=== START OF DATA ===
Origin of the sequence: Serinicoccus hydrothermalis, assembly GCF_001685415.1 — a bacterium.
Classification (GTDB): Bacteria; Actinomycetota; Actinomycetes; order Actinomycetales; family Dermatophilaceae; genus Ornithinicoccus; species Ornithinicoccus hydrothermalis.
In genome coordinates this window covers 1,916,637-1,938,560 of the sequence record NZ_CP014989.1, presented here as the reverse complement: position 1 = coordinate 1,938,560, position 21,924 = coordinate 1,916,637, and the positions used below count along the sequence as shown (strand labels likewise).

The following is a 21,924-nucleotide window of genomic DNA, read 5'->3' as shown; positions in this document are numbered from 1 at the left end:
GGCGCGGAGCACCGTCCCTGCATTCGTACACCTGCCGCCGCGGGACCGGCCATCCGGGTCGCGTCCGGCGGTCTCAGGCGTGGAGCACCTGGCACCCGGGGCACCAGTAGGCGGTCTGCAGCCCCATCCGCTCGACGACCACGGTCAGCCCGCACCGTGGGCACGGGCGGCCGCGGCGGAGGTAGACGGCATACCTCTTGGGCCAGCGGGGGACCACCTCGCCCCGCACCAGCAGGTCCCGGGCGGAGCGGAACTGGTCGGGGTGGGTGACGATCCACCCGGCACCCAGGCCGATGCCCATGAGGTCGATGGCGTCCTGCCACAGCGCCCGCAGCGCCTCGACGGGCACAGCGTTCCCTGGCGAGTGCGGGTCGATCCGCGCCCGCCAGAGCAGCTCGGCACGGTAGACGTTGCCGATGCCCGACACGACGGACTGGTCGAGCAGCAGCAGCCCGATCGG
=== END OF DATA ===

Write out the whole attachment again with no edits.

Origin of the sequence: Serinicoccus hydrothermalis, assembly GCF_001685415.1 — a bacterium.
Classification (GTDB): Bacteria; Actinomycetota; Actinomycetes; order Actinomycetales; family Dermatophilaceae; genus Ornithinicoccus; species Ornithinicoccus hydrothermalis.
In genome coordinates this window covers 1,916,637-1,938,560 of the sequence record NZ_CP014989.1, presented here as the reverse complement: position 1 = coordinate 1,938,560, position 21,924 = coordinate 1,916,637, and the positions used below count along the sequence as shown (strand labels likewise).

The following is a 21,924-nucleotide window of genomic DNA, read 5'->3' as shown; positions in this document are numbered from 1 at the left end:
GGCGCGGAGCACCGTCCCTGCATTCGTACACCTGCCGCCGCGGGACCGGCCATCCGGGTCGCGTCCGGCGGTCTCAGGCGTGGAGCACCTGGCACCCGGGGCACCAGTAGGCGGTCTGCAGCCCCATCCGCTCGACGACCACGGTCAGCCCGCACCGTGGGCACGGGCGGCCGCGGCGGAGGTAGACGGCATACCTCTTGGGCCAGCGGGGGACCACCTCGCCCCGCACCAGCAGGTCCCGGGCGGAGCGGAACTGGTCGGGGTGGGTGACGATCCACCCGGCACCCAGGCCGATGCCCATGAGGTCGATGGCGTCCTGCCACAGCGCCCGCAGCGCCTCGACGGGCACAGCGTTCCCTGGCGAGTGCGGGTCGATCCGCGCCCGCCAGAGCAGCTCGGCACGGTAGACGTTGCCGATGCCCGACACGACGGACTGGTCGAGCAGCAGCAGCCCGATCGG